Which is telling in itself, isn’t it? I mean, there was a moment when it seemed like the internet would be a godsend for niche, artsy, experimental, and old movies. Remember when it was going to put all of culture in the palm of your hand? Back when Netflix was still a DVD-by-mail service, there was a notion that we were progressing inexorably toward a future where everything would be accessible from everywhere, and everyone would choose their cultural interests from technology’s decentralized, unregulated storehouse. Flash-forward to 2019, and what we have instead is something like an extremely rapid succession of short-term monocultures. Filmed entertainment that isn’t the vertically integrated product of a data-driven audience-targeting strategy has no chance to find an audience. Most filmed entertainment that is finds an audience for 72 hours, at which point everyone forgets it and moves on to search for memes in the next not-unwatchable product. Enjoying something like the Zatoichi films—to say nothing of, you know, many of the best movies ever made—means jumping from one subscription service to another as these films try to find a haven in a media economy that treats art primarily as a loss leader.

The good news is that the Criterion Channel is great. I guess people will find points to criticize, but like … you can watch Fanny and Alexander, A Brighter Summer’s Day, Amarcord, Blood Simple, and Mulholland Dr. in one place. For $11 a month! Do you really want me to complain? On my Apple TV, the app is still pretty bare bones, but I don’t mind that—Criterion was up-front about the fact that it was trying to get the service launched as quickly as possible, which was the right approach in this case. Search-and-navigation functionality will improve over time. And the movies play smoothly (not always a given with FilmStruck) and look fantastic. The first one I watched was the Senegalese director Djibril Diop Mambéty’s classic Touki Bouki, a surreal-leaning exploration of 1973 Dakar in which color is used to hypnotic effect; I can report that I felt like I could see through time by about the 30-minute mark.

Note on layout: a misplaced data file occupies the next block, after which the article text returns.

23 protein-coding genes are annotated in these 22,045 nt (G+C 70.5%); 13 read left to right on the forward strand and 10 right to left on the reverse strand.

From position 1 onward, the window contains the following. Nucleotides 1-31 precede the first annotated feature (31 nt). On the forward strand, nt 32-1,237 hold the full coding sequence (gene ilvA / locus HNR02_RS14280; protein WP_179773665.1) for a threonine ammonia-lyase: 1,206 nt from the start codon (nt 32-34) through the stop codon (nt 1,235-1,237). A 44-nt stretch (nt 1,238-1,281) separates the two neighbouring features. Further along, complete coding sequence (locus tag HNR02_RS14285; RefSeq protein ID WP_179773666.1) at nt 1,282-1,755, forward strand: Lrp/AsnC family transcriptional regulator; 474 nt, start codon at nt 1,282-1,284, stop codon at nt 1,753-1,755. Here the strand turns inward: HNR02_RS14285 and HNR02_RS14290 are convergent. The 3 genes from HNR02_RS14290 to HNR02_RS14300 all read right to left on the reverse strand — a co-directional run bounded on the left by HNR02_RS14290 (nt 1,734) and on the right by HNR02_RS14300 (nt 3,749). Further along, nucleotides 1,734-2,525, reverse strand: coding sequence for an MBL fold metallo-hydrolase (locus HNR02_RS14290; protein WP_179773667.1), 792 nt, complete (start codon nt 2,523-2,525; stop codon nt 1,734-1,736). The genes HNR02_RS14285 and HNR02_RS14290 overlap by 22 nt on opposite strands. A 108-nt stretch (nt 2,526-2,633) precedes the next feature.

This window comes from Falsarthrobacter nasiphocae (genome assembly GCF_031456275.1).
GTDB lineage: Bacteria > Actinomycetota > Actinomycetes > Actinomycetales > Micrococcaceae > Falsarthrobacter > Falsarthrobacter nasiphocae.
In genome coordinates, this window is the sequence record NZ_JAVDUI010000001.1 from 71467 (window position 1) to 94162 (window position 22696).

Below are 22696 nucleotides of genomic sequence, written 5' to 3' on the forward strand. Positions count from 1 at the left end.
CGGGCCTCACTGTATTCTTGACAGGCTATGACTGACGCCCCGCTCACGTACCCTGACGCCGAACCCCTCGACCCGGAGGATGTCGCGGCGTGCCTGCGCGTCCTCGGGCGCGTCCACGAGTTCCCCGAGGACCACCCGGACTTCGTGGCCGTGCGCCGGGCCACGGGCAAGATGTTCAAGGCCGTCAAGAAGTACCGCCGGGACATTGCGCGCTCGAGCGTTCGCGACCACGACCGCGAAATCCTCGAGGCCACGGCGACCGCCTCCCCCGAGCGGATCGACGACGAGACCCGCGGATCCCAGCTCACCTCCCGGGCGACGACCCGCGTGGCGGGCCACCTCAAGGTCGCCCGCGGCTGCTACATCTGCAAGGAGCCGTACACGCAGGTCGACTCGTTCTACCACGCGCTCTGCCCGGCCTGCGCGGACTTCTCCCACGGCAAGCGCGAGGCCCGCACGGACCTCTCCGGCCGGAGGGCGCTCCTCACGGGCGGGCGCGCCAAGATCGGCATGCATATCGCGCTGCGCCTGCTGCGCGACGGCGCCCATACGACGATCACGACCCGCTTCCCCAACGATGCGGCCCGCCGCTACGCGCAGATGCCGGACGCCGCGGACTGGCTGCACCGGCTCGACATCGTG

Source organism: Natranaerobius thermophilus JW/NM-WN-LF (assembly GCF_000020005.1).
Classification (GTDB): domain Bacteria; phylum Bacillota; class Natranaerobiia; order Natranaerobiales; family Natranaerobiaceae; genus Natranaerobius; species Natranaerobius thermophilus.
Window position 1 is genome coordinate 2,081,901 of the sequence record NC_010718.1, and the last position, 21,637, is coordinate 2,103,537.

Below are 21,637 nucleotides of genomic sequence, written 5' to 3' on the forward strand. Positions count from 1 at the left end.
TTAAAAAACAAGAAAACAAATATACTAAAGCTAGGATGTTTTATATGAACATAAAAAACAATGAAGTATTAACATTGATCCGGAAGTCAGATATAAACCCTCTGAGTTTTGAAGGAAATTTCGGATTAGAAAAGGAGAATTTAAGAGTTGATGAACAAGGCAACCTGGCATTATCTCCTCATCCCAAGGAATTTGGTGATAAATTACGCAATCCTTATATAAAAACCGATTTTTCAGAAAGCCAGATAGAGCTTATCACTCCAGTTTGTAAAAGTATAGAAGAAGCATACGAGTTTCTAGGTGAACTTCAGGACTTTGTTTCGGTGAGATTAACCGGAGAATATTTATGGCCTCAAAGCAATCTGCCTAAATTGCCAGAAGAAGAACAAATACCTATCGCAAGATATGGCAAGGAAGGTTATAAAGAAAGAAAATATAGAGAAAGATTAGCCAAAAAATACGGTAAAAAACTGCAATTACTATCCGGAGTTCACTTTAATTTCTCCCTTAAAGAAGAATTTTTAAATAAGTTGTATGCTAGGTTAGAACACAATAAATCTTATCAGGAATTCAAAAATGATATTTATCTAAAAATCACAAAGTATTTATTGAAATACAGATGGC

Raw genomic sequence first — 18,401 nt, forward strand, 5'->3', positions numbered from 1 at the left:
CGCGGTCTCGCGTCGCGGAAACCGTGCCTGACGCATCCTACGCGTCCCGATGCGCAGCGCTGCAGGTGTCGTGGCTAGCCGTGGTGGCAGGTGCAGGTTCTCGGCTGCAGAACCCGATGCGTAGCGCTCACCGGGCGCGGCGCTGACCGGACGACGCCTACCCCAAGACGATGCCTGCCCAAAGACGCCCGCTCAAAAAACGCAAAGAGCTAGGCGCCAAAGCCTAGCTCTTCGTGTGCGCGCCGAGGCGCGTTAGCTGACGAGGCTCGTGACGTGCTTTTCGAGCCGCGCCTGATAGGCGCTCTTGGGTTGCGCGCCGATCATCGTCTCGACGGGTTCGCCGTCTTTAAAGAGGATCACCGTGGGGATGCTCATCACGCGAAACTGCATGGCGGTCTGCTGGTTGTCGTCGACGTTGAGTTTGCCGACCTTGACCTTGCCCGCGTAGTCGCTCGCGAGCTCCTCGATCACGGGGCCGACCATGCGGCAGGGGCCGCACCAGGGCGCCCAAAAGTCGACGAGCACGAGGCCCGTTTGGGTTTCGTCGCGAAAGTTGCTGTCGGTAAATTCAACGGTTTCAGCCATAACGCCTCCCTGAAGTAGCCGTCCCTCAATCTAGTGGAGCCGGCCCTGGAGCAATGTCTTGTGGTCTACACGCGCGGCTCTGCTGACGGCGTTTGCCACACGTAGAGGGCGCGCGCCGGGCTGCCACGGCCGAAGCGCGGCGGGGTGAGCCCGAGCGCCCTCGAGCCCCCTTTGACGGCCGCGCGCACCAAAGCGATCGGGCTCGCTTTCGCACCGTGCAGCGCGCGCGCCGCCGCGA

Since then, I’ve been making my way through a curated collection of films noirs produced by Columbia Pictures: My Name Is Julia Ross (1945, a woman is kidnapped, taken to a manor house on the Cornish coast, and made to believe she’s someone else); The Big Heat (1953, an impossibly young Lee Marvin as a coffee-throwing psychopath) and Murder by Contract (1958, very proto–Le Samouraï, a preternaturally cool assassin struggles with an assignment to kill a woman). Half of them are B-movie trash; they’re all completely great. There’s something so bracing about the start of a good film noir—the ominous blare from the orchestra, the elongated cursive of the title—that I’m tempted to say the opening credits are worth the price of the subscription even without the movies to which they’re attached.

So that’s my review of the Criterion Channel. Four of four stars, please mash that subscribe button. And I don’t mean subscribe as some philanthropic act. I mean for your own selfish pleasure. The service will inevitably be branded as highbrow, and that’s not entirely unfair; after all, you can watch La Jetée here if you want to (and you should, it’s fascinating). What you’ll mostly find, though, are more intense versions of whatever you already like, the couture originals of the big streamers’ ready-to-wear lines. If you like violence, you’ll find violence as viscerally thrilling and disturbing as any on film; if you like comedy, you’ll find comedy as sparkling and funny; if you like unflinching dissections of the existential hopelessness of life in the universe—well, Netflix does have a new Ricky Gervais show, so I can’t promise anything darker than that. The point is, there’s something here for you. Just about the only thing you won’t find is many TV series, which could be a dealbreaker for you in our series-focused times. Most TV series are pretty bloated these days, though. Maybe just push pause for 15 seconds in the middle of the movie and say you’re “bingeing Episode 2.”